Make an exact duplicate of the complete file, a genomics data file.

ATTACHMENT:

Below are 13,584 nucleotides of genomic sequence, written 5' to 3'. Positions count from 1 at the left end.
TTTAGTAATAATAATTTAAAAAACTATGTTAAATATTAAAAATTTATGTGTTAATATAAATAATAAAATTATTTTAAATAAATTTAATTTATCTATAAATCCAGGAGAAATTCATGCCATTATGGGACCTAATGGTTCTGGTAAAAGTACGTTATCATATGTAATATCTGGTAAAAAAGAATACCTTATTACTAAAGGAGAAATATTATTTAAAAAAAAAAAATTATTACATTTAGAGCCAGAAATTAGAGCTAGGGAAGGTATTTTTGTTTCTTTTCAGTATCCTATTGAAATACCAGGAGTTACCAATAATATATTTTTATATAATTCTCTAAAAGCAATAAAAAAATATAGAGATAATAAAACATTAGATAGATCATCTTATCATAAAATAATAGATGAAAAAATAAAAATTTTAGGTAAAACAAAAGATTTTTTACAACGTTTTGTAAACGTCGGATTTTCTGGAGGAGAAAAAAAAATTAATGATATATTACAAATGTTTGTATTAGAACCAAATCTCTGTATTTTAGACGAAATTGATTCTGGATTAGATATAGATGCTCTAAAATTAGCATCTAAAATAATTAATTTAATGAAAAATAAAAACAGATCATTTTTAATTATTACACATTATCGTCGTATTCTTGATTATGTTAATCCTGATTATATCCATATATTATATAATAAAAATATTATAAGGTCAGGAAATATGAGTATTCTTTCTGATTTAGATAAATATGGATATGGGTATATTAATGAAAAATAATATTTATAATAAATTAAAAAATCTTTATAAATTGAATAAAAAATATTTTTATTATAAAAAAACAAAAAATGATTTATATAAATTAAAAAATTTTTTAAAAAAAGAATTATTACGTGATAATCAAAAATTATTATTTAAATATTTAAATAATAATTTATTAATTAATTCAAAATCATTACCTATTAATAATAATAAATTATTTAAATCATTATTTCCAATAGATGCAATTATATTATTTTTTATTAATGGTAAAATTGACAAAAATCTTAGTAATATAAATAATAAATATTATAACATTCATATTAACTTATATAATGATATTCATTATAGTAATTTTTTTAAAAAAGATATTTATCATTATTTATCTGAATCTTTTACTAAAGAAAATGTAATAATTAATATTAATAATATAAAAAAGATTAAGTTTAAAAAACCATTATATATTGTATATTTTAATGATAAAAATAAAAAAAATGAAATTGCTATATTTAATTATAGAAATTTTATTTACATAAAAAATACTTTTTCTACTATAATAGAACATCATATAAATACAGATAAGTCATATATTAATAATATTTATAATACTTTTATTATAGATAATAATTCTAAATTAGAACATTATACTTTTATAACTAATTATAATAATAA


Below are 13,584 nucleotides of genomic sequence, written 5' to 3'. Positions count from 1 at the left end.
TTTAGTAATAATAATTTAAAAAACTATGTTAAATATTAAAAATTTATGTGTTAATATAAATAATAAAATTATTTTAAATAAATTTAATTTATCTATAAATCCAGGAGAAATTCATGCCATTATGGGACCTAATGGTTCTGGTAAAAGTACGTTATCATATGTAATATCTGGTAAAAAAGAATACCTTATTACTAAAGGAGAAATATTATTTAAAAAAAAAAAATTATTACATTTAGAGCCAGAAATTAGAGCTAGGGAAGGTATTTTTGTTTCTTTTCAGTATCCTATTGAAATACCAGGAGTTACCAATAATATATTTTTATATAATTCTCTAAAAGCAATAAAAAAATATAGAGATAATAAAACATTAGATAGATCATCTTATCATAAAATAATAGATGAAAAAATAAAAATTTTAGGTAAAACAAAAGATTTTTTACAACGTTTTGTAAACGTCGGATTTTCTGGAGGAGAAAAAAAAATTAATGATATATTACAAATGTTTGTATTAGAACCAAATCTCTGTATTTTAGACGAAATTGATTCTGGATTAGATATAGATGCTCTAAAATTAGCATCTAAAATAATTAATTTAATGAAAAATAAAAACAGATCATTTTTAATTATTACACATTATCGTCGTATTCTTGATTATGTTAATCCTGATTATATCCATATATTATATAATAAAAATATTATAAGGTCAGGAAATATGAGTATTCTTTCTGATTTAGATAAATATGGATATGGGTATATTAATGAAAAATAATATTTATAATAAATTAAAAAATCTTTATAAATTGAATAAAAAATATTTTTATTATAAAAAAACAAAAAATGATTTATATAAATTAAAAAATTTTTTAAAAAAAGAATTATTACGTGATAATCAAAAATTATTATTTAAATATTTAAATAATAATTTATTAATTAATTCAAAATCATTACCTATTAATAATAATAAATTATTTAAATCATTATTTCCAATAGATGCAATTATATTATTTTTTATTAATGGTAAAATTGACAAAAATCTTAGTAATATAAATAATAAATATTATAACATTCATATTAACTTATATAATGATATTCATTATAGTAATTTTTTTAAAAAAGATATTTATCATTATTTATCTGAATCTTTTACTAAAGAAAATGTAATAATTAATATTAATAATATAAAAAAGATTAAGTTTAAAAAACCATTATATATTGTATATTTTAATGATAAAAATAAAAAAAATGAAATTGCTATATTTAATTATAGAAATTTTATTTACATAAAAAATACTTTTTCTACTATAATAGAACATCATATAAATACAGATAAGTCATATATTAATAATATTTATAATACTTTTATTATAGATAATAATTCTAAATTAGAACATTATACTTTTATAACTAATTATAATAATAA